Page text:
A recipe for a hearty Italian soup found on crisco.com
Tortellini, also known as cappelletti, are ring-shaped pasta, sometimes also described as “navel shaped”, hence their alternative name of “belly button” (ombelico). They are typically stuffed with a mix of meat (pork loin, prosciutto) or cheese. Originally from the Italian region of Emilia (in particular Bologna and Modena), they are usually served in broth, either of beef, chicken, or both.
Casseroles like this is quite typical for Norwegian workday dinners.
Quick, simple, filling and done in one saucepan. Particularly delicious
with the autumns fresh vegetables.
Lapskaus is a traditional Norwegian warm dinner dish made of (originally cheap) fried or cooked meat (usually beef or pork), potatoes and various vegetables and spices. The ingredients are cut into cubes, tasted with salt and pepper and boiled to a soup or stew. The dish usually contains vegetables such as carrots, rutabaga and onion and is usually served with flat bread or other types of bread. Lapskaus probably comes from the English word lobscouse; Lob’s course (of lob and course) meaning that the course have crossed the North Sea at one point in time.
A traditional recipe from Sweden’s southernmost landscape found in “Carl Butlers Kokebok – Fortsettelsen” (Carl Butler’s Cook Book – The Continuance) published by Cappelen in 1991
Nordic cookbook history was written in 1974. That year a bunch of Swedish foodie friends published a cookbook that would become one of Scandinavia’s most popular, Carl Butler’s Cookbook. With folded corners, patches of pie dough, tomato sauce and French mustard and an unmistakable scent of herbal spices and garlic it can be found in hundreds of thousands of Swedish, Finnish, Danish and Norwegian homes. The book put for the first time coq au vin, moussaka and paté on our tables.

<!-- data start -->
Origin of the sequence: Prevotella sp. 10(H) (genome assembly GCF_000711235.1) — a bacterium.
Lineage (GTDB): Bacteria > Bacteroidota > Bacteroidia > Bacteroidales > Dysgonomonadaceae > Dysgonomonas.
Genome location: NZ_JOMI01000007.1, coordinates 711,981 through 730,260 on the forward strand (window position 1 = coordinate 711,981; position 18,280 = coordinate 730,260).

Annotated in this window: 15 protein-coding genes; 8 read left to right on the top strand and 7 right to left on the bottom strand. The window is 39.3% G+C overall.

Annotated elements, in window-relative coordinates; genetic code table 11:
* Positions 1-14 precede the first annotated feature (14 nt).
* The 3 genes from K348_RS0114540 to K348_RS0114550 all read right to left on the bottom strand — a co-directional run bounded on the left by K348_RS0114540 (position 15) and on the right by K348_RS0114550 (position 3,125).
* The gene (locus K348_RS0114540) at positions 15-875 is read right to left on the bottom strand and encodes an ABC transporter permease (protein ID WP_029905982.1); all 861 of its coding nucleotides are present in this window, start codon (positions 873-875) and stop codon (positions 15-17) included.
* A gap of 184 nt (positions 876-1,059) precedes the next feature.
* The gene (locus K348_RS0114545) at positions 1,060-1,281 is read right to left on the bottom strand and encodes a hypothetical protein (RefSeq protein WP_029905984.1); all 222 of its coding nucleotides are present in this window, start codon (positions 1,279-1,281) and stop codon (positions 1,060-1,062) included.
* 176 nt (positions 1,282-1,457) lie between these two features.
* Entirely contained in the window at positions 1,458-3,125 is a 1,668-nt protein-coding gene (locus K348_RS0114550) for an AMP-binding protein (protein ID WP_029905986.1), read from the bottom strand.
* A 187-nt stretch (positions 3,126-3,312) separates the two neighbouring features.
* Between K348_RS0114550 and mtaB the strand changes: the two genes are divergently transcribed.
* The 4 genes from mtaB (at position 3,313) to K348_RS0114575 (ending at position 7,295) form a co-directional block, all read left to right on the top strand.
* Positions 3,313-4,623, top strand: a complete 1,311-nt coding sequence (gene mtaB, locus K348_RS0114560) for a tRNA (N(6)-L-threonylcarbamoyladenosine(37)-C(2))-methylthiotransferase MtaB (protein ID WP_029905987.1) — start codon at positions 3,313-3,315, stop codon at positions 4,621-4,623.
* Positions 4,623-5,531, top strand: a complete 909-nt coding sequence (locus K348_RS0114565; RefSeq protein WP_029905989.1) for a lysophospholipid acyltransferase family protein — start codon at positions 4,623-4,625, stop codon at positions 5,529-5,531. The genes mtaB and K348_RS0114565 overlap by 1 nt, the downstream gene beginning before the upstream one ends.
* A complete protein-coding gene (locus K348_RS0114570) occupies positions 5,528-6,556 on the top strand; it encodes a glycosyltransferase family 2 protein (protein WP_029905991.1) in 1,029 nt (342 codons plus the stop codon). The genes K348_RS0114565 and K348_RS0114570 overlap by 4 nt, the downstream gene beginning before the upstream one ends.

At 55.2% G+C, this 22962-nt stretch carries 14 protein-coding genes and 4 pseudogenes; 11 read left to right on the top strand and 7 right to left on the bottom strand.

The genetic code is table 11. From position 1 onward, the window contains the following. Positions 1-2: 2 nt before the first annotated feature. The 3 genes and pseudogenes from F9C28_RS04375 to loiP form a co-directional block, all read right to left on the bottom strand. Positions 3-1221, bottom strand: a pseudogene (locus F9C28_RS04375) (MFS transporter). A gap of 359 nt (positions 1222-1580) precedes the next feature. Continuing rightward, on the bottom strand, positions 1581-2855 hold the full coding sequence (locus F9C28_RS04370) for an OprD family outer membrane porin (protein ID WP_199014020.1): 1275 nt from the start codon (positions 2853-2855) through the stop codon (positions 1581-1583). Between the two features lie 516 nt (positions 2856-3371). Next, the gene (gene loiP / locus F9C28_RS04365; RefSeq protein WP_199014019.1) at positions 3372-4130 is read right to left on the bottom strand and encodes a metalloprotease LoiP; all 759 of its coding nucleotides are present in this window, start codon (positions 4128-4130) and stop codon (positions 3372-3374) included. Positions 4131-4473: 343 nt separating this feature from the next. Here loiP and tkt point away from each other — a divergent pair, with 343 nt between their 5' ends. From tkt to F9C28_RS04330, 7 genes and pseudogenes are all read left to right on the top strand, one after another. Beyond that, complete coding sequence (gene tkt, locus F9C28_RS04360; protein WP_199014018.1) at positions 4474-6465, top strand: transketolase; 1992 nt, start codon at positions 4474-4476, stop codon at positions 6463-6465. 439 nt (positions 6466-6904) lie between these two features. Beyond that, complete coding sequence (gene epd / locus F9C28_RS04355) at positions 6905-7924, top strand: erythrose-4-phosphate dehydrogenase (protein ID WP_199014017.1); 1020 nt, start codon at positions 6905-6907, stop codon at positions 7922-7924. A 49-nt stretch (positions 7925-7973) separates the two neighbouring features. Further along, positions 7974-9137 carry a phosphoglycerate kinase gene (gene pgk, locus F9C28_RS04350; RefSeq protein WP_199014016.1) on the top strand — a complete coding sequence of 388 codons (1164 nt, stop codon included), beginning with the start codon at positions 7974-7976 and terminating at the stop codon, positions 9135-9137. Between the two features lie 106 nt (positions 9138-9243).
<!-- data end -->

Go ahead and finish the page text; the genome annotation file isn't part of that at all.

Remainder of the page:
For all Scandinavians who like me love that cook book it took 17 years before we could hurry to the book shops to buy the continuance. It was simply called “Carl Butler’s Kokebok – Fortsettelsen” (Carl Butler’s Cook Book – The Continuance). This recipe is from that book – Ted
A dinner recipe found in “Edelmiddag”
en gratis E-booklet published by Gilde.no
The plates on the pictures in this booklet are divided into two.
The top section shows various juicy and tasty dishes made with pork. The bottom part shows various types of exciting accessories
that taste very well with the pork.
Top: Pork Tenderloin Medallions
Bottom: Couscous Salad
Contrary to most Western European shellfish soups this Russian style lobster soup is thick, filling and served with a couple of thin toasts (Toast Melba) with each serving it is hardly an appatizer but a a full meal.
Melba toast is a dry, crisp and thinly sliced toast, often served with soup and salad or topped with either melted cheese or pâté. It is named after Dame Nellie Melba, the stage name of Australian opera singer Helen Porter Mitchell. Its name is thought to date from 1897, when the singer was very ill and it became a staple of her diet. The toast was created for her by chef and fan Auguste Escoffier, who also created the Peach Melba dessert for her. The hotel proprietor César Ritz supposedly named it in a conversation with Escoffier.
Melba toast is made by lightly toasting slices of bread under a grill, on both sides. The resulting toast is then sliced laterally. The thin slices are then returned to the grill with the untoasted sides towards the heat source, resulting in toast half the normal thickness.Thus, it can be described as a twice-baked food (see rusk).
Melba toast is also available commercially, and was at one time given to infants who were teething as a hard food substance on which to chew.
In France, it is referred to as croûtes en dentelle.
A classic comfort food recipe found on
Pot pie is the ultimate comfort food. With switched-up ingredients and a creative twist, you elevate this classic from familiar to fabulous.